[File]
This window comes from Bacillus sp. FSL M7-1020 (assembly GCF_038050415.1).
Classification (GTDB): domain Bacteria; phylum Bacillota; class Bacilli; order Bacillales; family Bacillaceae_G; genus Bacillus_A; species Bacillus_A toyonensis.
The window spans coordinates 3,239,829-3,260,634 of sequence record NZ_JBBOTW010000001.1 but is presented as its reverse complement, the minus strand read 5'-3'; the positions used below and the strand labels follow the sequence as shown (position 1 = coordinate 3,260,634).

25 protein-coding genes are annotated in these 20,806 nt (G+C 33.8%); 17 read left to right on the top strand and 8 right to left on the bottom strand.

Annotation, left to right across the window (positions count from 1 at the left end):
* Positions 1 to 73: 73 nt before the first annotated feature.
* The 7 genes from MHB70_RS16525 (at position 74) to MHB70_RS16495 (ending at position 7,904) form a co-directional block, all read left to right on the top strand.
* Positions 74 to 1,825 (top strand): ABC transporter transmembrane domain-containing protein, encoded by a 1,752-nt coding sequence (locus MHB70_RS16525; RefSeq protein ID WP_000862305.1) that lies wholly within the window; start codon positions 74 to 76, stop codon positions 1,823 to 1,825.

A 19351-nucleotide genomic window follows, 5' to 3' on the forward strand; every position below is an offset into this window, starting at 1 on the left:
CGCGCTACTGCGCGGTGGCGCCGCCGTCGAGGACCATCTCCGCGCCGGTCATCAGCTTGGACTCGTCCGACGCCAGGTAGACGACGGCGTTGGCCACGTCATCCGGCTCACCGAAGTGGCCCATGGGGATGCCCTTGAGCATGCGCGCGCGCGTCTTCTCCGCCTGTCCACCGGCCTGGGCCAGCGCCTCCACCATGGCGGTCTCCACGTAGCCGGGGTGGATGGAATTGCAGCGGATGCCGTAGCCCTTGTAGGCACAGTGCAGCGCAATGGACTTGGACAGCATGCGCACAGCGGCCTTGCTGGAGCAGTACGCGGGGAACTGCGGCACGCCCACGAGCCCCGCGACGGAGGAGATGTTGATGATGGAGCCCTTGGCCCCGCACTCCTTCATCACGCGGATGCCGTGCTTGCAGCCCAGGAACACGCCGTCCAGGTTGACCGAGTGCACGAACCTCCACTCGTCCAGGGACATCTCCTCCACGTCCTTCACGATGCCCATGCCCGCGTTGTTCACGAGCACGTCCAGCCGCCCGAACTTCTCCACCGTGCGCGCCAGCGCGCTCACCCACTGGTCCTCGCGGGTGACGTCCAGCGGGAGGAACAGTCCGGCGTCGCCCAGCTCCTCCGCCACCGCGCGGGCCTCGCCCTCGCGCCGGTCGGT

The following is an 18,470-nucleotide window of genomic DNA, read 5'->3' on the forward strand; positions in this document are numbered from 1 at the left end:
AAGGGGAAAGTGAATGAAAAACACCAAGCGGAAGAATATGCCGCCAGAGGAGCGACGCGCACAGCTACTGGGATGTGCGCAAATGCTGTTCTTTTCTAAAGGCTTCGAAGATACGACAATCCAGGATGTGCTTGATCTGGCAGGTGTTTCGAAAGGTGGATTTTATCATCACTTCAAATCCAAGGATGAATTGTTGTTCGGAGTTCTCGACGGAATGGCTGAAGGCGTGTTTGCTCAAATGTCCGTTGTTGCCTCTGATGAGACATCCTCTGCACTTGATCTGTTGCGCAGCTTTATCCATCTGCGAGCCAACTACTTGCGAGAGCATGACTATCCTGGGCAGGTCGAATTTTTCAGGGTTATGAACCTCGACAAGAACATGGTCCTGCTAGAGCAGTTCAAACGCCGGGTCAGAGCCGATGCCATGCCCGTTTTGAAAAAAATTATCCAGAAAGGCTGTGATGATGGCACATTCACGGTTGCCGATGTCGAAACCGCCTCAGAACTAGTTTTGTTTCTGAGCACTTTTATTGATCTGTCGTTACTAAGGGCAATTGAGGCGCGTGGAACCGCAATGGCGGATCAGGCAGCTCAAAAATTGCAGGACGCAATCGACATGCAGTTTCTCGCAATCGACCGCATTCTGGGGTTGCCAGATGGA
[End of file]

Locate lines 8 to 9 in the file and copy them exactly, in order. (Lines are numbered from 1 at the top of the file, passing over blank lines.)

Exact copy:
* Positions 74 to 1,825 (top strand): ABC transporter transmembrane domain-containing protein, encoded by a 1,752-nt coding sequence (locus MHB70_RS16525; RefSeq protein ID WP_000862305.1) that lies wholly within the window; start codon positions 74 to 76, stop codon positions 1,823 to 1,825.

A 19351-nucleotide genomic window follows, 5' to 3' on the forward strand; every position below is an offset into this window, starting at 1 on the left: